If you are reading this blog, you should understand that even the simplest of healthcare analytics projects present unique challenges, like input from multiple stakeholders, disconnect between customers and IT, and development teams broken into specific silos. What can be done to overcome these unique challenges? The answer: Scrum.
Simply put, Scrum is a method for implementing Agile, a software development methodology using an incremental and iterative development approach. While there are other Agile methodologies – Kanban, Lean Software Development, Extreme Programming (XP), etc. – Scrum is becoming the most widely used. In fact, 54% of organizations practicing Agile are using Scrum. Scrum has gained traction mainly because of its simplicity, proven productivity and ability to incorporate other various Agile methodologies.
In my experience, there are three main benefits to be realized from using Scrum in analytics projects:
- Enhanced customer ownership and accountability
- More efficient development process and execution
- Improved customer satisfaction
Enhanced customer ownership and accountability
Perhaps the most valuable benefit of Scrum is the increased role of the customer. With Scrum, the customer is represented by a Product Owner, an operational representative who oversees the end-to-end development of the analytics product. With traditional project management, IT is often driving, steering the customer to where they want to go. With Scrum, the Product Owner is responsible for the product’s success by providing the vision and overall project direction. In other words, the key milestones and success factors are provided by operations rather than IT.
The diagram below summarizes how the Product Owner is engaged throughout the Scrum process.
More efficient development process and execution
Another Scrum benefit is that product development is done by collaborative, self-organizing teams who decide how the work should be done. Led by the Product Owner and supported by a Scrum Master, the Scrum development team consists of five to seven specialists who possess all the skills required to complete the product. This is often a mix of analysts, developers, engineers and informaticists.
This blended team follows the Scrum principle of producing an acceptable working product (Minimally Viable Product, or MVP) using a series of time-boxed sprints that only focus on work approved by the Product Owner. Performing the development work in smaller increments (sprints) with frequent demonstrations enables a Scrum team to break the required work into manageable units while also being flexible and adaptable to business needs.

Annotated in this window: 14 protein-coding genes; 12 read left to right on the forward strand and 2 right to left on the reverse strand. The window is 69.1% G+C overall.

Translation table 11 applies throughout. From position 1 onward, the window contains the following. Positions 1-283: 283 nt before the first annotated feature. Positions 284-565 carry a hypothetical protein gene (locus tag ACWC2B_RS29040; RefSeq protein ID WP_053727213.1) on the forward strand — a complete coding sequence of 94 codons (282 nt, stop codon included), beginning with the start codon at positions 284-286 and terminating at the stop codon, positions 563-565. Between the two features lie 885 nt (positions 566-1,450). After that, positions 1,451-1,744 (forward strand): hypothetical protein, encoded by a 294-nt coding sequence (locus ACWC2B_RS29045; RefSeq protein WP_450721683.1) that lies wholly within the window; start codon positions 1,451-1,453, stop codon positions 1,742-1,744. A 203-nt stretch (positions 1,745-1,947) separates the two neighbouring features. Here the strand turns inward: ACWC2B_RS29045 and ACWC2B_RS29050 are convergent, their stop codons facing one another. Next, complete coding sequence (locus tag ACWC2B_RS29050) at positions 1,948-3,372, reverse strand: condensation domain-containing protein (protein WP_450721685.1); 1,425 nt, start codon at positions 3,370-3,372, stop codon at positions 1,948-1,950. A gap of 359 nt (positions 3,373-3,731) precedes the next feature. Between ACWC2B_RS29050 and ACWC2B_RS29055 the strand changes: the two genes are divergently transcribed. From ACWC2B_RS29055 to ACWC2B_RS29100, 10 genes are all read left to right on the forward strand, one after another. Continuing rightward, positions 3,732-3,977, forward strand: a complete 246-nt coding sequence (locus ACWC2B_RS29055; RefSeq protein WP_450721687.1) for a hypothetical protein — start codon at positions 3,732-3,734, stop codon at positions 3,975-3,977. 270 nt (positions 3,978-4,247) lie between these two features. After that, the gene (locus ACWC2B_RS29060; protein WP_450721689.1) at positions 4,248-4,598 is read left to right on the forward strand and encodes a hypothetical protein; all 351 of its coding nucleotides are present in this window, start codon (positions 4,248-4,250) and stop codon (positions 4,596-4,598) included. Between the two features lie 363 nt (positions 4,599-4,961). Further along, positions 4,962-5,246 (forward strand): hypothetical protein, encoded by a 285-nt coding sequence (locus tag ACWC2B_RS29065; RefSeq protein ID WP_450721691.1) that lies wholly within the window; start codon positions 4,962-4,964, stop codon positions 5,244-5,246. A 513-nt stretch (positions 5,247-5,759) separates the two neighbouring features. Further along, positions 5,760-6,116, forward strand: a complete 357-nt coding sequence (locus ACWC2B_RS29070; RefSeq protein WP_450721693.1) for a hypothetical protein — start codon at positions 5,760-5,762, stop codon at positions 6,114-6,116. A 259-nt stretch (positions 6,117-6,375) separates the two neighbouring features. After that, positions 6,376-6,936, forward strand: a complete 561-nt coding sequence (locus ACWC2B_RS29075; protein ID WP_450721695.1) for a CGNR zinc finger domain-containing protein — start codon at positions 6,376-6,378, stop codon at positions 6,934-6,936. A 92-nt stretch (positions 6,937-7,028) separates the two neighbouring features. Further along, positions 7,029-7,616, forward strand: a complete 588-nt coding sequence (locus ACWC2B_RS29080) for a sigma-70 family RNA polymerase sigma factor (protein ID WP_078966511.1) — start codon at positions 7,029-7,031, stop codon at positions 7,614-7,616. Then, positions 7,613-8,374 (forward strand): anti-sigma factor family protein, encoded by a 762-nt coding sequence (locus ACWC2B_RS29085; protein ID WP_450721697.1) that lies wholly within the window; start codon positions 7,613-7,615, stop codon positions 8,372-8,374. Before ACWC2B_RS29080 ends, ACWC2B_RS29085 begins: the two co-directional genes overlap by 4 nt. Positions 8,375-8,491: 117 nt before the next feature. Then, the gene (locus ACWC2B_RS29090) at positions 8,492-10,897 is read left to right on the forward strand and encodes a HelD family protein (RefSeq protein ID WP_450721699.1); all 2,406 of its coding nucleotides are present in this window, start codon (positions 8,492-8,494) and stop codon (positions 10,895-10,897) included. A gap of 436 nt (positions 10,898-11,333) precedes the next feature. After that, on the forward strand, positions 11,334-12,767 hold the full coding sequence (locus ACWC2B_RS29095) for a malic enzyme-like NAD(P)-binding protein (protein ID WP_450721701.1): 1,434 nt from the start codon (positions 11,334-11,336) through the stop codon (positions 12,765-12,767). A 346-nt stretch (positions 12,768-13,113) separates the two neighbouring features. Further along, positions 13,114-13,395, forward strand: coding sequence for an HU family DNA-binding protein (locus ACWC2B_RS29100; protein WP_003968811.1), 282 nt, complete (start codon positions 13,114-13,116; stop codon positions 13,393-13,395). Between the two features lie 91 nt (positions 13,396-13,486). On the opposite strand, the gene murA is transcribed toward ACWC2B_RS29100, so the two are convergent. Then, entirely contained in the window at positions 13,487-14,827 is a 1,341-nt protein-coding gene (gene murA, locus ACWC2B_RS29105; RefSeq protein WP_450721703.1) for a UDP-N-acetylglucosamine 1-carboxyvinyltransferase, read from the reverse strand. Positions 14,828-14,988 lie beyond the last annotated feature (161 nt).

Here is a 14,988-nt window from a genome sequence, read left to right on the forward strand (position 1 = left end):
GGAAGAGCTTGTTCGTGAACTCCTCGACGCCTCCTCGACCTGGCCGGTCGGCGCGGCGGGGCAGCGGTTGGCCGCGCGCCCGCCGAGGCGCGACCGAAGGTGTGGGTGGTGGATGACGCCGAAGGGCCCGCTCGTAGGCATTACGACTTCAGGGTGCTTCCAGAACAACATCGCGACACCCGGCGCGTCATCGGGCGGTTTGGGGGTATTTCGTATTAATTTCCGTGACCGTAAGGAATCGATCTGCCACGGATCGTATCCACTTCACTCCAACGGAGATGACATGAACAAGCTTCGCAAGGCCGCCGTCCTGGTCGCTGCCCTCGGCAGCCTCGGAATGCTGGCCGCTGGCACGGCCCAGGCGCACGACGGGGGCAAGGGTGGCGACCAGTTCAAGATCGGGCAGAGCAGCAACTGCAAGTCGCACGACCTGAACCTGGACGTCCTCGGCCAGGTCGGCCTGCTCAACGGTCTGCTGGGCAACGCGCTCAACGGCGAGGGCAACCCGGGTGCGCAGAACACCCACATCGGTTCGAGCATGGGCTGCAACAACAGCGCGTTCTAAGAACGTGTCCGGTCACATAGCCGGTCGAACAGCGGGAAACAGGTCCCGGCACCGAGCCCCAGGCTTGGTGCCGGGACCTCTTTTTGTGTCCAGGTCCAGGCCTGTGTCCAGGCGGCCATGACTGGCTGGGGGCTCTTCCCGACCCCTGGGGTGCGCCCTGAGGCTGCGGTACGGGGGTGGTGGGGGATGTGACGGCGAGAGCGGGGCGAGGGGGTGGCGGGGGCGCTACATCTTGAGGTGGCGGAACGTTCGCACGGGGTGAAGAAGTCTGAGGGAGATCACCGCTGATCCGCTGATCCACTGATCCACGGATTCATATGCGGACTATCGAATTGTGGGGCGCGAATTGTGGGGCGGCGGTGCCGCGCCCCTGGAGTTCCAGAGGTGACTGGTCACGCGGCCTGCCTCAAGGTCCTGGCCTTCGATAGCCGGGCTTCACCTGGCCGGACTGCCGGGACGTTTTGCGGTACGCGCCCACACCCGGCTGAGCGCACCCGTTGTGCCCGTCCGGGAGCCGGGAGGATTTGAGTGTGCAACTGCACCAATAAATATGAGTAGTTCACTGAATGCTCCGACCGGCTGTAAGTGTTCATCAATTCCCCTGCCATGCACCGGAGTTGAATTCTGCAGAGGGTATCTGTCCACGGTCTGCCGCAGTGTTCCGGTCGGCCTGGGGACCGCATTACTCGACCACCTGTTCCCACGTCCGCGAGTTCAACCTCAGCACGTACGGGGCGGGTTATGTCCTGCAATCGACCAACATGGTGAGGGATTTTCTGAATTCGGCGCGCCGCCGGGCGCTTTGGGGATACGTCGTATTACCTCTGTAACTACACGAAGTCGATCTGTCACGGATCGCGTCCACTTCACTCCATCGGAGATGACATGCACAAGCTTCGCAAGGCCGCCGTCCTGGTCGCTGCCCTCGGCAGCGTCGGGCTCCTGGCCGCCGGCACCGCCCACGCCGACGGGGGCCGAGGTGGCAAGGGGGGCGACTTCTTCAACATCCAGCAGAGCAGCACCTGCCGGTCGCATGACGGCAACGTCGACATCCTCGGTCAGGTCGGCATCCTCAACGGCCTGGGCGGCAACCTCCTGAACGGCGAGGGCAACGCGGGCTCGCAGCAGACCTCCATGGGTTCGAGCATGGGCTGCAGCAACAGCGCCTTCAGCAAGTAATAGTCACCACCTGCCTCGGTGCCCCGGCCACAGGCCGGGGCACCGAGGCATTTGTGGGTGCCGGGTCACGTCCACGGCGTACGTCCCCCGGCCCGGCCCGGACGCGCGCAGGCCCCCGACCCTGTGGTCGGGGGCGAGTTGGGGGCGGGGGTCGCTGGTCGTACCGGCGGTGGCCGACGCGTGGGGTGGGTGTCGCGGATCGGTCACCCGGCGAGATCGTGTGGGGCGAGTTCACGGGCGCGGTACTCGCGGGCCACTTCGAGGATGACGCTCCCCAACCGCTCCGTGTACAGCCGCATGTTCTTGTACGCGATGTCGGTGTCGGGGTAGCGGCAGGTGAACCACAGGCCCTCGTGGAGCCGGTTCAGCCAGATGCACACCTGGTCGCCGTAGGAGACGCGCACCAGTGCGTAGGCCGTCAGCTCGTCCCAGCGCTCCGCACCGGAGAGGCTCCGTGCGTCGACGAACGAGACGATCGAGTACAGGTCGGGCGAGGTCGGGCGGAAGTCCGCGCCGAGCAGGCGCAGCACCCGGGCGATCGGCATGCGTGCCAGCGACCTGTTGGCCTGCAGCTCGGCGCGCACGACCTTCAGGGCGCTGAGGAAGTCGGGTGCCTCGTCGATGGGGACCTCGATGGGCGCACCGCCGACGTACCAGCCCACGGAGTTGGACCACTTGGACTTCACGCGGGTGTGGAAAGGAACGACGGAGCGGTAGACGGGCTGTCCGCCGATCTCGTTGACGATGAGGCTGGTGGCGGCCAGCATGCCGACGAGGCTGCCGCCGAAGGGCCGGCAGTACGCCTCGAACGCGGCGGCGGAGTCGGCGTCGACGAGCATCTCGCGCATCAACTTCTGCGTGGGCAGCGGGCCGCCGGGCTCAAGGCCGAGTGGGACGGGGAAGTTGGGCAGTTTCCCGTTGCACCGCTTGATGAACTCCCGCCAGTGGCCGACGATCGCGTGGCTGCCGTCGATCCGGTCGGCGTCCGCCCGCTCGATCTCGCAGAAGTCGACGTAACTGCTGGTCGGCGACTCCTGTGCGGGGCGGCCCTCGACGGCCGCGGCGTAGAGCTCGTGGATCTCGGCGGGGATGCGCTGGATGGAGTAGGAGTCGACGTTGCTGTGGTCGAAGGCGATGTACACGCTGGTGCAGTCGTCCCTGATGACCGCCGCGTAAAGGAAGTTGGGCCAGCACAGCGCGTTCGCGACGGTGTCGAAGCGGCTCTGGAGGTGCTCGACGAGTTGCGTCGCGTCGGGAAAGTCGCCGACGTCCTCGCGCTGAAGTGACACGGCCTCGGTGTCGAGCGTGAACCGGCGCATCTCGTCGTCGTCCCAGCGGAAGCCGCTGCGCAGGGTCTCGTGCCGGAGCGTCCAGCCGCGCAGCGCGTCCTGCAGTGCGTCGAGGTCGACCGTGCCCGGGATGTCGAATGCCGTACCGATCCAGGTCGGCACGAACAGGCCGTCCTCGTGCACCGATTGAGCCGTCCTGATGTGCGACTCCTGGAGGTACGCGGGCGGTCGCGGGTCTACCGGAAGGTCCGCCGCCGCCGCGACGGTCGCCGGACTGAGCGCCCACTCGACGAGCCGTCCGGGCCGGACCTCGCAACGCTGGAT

Utilizing daily, 15-minute check-in meetings, or “Scrums,” the Scrum team can quickly synchronize and answer three questions for each team member:
- What did I complete yesterday?
- What will I complete today?
- What problems are holding me back?
These daily meetings improve communications, eliminate other meetings, identify impediments to development, highlight and promote quick decision-making, and improve the development team’s level of knowledge, all of which lead to more efficient product execution.
Improved customer satisfaction
With projects using the Scrum approach there is also greater customer (user) satisfaction. A key reason for this is that the users are seeing useable portions of completed product quicker. This allows them the opportunity to try out the product and report their findings back to the Scrum team. This is a critical factor in the overall success of the project. As feedback is received, certain previously approved requests may no longer be required, in which case, unnecessary work will be saved and the overall project can be completed sooner than originally scheduled. Conversely, defects are identified during the development process and can be corrected before the final product is deployed.
Using Scrum as part of a well-defined analytics program will help organizations realize better product development through improved partnerships with operations and more efficient development teams. Scrum places operations in the driver’s seat, via the Product Owner role, allowing them to shift from being a passenger to being the navigator of the organization’s analytics journey. The increased operational participation enables the development teams to more quickly meet the requirements for delivering a successful product, which results in increased end user satisfaction.